The Cream City in the Civil War
July 3 in Milwaukee draws legions of patriots to the bluffs and shorefront of Lake Michigan for the city’s yearly fireworks show. As people drive, stroll, bike and rollerblade their way through the East Side to the lakefront, they’re crossing land that was once occupied by one of Milwaukee’s three civil war camps.Camp Sigel was bordered by Lafayette Place and Prospect Avenue and located just north of Brady Street where present-day Oakland and Farwell avenues run.
Because the telegraph line substantially improved Milwaukee’s communication with the East, the city heard about the firing at Fort Sumter only a day after it occurred. A meeting was immediately called in the Chamber of Commerce Building and a committee on resolutions presented a report that supported Lincoln and condemned the Confederacy. Though Lincoln lost Milwaukee by 901 votes when he ran for president in 1860, Democratic Mayor James Brown supported U.S. retaliation against the attack. Drummer boys were stationed at downtown street corners accompanied by marching fifers to inspire young men to volunteer for three months to fill Wisconsin’s initial quota of one regiment. Wisconsin issued gray trousers, jackets and caps until the state realized its soldiers would be at a significant disadvantage wearing the same color as the opposing force.
Enthusiasm for the war slackened off quickly, and by the winter of 1861, volunteers were paid bounties to enlist. Over the course of the war, the namesake of the camp, Gen. Franz Sigel, developed a reputation as an inept general, and the name was changed to Camp Reno in honor of Maj. Gen. Jesse Reno, who was killed in the Battle of South Mountain in Maryland.
In response to Lincoln’s call for 300,000 more men, including five additional infantry regiments from Wisconsin, the state held its first draft in the fall of 1862. In Port Washington, a mob threw the draft commissioner down the courthouse steps, armed a four-pound cannon with the only cannon ball in town and hunkered down to take on the U.S. Army. A draft rebellion in West Bend required six companies of infantry to restore order. The next year, the federal government took charge and ordered 30% of males between the ages of 20 and 45 into uniform.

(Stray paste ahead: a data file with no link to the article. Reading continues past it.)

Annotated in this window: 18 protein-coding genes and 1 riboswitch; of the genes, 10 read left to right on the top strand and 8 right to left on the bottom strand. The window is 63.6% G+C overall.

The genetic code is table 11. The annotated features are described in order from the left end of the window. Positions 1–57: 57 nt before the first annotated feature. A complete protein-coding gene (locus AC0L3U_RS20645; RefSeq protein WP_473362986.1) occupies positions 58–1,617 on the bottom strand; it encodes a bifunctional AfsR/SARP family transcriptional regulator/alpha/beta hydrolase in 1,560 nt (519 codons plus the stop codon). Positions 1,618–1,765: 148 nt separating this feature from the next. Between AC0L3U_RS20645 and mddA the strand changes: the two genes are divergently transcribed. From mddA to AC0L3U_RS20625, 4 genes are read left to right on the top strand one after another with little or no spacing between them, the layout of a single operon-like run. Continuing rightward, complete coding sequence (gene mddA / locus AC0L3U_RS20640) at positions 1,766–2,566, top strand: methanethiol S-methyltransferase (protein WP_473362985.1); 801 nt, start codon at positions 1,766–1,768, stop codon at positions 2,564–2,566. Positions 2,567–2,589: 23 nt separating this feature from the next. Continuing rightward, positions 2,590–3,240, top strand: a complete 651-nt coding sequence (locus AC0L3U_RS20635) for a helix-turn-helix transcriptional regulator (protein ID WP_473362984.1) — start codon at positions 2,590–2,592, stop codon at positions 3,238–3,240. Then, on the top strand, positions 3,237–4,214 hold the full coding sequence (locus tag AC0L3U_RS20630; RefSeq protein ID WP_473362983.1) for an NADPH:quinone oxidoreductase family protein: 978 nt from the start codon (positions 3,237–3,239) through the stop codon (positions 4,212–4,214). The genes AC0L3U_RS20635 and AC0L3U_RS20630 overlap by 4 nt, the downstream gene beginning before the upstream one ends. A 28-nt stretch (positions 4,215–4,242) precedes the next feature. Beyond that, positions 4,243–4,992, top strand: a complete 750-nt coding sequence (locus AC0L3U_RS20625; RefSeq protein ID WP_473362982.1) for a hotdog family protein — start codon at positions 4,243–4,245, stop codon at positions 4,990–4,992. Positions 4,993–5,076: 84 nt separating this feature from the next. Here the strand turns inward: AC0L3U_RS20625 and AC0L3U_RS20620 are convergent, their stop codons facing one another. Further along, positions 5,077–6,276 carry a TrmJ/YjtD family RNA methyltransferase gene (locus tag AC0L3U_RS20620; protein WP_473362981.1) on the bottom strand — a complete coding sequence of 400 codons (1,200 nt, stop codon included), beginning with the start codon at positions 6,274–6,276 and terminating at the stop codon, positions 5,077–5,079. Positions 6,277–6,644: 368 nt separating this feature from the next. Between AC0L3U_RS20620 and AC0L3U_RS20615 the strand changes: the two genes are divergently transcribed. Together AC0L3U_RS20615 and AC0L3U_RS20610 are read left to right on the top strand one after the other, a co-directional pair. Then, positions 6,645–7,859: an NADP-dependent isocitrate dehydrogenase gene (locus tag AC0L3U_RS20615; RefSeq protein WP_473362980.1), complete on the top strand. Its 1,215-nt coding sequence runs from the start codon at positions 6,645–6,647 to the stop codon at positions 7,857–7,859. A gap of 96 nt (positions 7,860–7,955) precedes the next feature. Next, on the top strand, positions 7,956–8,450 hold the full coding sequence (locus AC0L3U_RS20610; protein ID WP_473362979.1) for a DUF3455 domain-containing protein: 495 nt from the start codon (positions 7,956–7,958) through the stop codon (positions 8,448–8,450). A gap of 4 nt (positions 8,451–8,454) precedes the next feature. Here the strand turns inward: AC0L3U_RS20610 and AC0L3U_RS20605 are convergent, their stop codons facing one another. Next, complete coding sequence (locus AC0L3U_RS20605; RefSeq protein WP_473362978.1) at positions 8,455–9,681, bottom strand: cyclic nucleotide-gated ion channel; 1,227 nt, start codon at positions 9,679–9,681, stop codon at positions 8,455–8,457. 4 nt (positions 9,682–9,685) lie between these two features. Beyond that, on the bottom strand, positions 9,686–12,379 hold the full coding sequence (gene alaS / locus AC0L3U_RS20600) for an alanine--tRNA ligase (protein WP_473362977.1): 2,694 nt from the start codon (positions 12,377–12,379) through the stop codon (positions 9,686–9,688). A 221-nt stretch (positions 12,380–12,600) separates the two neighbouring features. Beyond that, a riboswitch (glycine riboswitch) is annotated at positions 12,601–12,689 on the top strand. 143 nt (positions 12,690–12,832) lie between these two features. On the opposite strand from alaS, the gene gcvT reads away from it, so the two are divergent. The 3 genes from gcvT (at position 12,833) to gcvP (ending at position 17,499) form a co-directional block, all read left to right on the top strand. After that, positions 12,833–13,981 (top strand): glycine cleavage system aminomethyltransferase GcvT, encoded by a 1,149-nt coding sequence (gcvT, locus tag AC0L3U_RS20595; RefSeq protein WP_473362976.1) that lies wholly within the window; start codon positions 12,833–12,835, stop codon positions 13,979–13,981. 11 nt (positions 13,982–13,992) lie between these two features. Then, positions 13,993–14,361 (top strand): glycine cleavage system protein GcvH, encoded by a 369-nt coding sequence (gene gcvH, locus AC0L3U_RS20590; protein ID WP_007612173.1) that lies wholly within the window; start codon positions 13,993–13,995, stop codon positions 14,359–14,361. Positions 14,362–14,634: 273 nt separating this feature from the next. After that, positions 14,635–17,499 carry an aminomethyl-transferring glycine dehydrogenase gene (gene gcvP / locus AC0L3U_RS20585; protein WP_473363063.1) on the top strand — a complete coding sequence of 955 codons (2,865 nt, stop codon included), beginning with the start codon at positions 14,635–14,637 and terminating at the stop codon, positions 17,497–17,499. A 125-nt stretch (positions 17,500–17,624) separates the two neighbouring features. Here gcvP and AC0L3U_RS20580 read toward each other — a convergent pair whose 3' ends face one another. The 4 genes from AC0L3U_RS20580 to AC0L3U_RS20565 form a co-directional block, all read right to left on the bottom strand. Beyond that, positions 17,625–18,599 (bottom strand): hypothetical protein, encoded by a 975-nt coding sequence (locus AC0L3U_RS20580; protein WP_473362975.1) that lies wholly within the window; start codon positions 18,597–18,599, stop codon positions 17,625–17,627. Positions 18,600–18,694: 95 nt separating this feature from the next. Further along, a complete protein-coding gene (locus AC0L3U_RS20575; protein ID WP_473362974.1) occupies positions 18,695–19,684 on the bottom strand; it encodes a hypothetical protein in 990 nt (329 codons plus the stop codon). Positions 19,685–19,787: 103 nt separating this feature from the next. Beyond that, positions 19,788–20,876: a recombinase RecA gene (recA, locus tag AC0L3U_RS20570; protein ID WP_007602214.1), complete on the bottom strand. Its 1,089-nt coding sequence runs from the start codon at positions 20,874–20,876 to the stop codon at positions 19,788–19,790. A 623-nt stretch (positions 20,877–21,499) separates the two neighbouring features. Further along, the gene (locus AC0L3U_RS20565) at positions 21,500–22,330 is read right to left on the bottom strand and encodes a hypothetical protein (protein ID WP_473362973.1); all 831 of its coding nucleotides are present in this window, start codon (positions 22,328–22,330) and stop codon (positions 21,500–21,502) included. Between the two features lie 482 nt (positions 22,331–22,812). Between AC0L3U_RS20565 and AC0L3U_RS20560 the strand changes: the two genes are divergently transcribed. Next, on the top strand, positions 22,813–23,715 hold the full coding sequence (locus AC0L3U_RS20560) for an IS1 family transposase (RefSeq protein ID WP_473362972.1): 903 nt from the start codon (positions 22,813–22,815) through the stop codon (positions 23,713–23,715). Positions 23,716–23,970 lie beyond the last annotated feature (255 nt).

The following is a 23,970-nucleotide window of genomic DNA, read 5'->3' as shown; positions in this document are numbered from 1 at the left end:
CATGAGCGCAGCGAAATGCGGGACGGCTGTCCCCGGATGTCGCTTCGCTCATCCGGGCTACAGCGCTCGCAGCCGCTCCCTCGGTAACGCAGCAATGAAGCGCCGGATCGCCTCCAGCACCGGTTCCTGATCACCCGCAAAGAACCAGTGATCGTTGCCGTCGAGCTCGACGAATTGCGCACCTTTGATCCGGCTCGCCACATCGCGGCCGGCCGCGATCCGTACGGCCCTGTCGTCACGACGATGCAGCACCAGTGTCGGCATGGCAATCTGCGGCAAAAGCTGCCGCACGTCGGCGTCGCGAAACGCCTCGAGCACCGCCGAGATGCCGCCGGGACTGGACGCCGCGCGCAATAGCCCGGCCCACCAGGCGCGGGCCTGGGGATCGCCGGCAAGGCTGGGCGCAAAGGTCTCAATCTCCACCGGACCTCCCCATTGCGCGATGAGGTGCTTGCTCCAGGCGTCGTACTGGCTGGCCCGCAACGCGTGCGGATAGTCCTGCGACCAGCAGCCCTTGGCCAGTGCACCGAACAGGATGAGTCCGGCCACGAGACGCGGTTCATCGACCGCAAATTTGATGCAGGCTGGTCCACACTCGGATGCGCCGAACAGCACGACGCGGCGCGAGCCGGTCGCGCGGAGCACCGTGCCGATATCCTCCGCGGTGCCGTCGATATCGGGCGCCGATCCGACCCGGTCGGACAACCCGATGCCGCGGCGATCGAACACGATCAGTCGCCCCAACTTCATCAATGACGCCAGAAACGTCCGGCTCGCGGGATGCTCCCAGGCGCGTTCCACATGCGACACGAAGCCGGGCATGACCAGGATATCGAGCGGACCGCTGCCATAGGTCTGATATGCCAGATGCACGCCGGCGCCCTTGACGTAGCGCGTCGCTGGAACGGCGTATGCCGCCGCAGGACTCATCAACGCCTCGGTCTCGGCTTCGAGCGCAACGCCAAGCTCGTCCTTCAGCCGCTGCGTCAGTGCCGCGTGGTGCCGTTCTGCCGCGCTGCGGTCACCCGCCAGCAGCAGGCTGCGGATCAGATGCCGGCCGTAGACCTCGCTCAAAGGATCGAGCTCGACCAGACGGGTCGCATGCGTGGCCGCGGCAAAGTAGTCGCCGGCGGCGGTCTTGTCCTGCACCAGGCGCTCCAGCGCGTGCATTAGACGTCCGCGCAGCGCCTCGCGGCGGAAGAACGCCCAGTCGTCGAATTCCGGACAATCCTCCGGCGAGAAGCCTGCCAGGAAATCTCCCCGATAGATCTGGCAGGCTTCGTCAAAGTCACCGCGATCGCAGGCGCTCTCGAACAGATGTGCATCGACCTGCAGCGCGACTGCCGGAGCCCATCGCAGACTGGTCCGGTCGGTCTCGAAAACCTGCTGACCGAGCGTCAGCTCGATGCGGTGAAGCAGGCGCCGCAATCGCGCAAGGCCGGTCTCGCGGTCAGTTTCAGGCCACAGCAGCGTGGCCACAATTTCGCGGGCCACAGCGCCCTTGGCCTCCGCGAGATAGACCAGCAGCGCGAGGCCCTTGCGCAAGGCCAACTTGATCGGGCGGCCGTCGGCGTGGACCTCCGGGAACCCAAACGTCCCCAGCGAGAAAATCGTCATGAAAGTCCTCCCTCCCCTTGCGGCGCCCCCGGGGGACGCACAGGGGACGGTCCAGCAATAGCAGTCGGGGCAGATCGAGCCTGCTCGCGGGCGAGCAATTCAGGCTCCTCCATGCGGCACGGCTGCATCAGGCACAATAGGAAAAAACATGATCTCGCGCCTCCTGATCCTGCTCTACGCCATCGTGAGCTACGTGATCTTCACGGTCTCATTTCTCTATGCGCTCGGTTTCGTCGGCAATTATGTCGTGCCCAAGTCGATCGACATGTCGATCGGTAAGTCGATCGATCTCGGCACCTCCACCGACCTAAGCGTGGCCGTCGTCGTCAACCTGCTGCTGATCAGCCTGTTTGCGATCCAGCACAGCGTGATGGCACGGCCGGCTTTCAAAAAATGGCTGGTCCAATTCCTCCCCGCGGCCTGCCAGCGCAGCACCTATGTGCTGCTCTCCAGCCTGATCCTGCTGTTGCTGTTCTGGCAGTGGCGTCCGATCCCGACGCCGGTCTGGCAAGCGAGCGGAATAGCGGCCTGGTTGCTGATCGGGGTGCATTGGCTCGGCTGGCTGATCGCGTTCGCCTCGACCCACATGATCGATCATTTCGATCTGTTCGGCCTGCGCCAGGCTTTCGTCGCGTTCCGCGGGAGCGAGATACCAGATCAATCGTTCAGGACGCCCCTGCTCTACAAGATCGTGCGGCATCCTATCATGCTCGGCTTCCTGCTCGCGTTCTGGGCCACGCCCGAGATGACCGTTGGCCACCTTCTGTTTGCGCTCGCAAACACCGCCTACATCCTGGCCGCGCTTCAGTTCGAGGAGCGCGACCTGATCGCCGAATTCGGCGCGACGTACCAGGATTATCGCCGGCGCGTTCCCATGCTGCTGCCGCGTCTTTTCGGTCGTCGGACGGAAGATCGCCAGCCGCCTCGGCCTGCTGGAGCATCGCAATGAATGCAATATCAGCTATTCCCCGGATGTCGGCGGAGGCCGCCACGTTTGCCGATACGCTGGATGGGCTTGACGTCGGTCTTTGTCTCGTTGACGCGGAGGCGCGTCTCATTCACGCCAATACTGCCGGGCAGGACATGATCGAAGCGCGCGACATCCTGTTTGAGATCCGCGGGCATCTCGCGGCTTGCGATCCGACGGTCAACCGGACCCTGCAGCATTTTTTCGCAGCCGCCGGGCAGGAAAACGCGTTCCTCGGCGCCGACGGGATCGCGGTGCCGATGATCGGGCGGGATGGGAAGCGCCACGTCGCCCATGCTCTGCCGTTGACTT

During a speech held on the bluffs along Lake Michigan on the Fourth of July in 1863, Sen. James Doolittle received a telegraph message announcing that the battle at Gettysburg resulted in “the total rout of the Confederates.” Convinced the hated war would soon be over, Milwaukeeans packed the streets and saloons in celebration. However, a year passed, the fighting continued and it was getting harder and harder to avoid the draft. When Robert E. Lee finally surrendered in April of 1865, Wisconsin lost 3,602 soldiers in combat, along with 7,627 dead from disease and accidents. Many of these men had been mustered in and equipped for service at Camp Sigel/ Reno on Milwaukee’s East Side.
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Illustration by Kate Engbring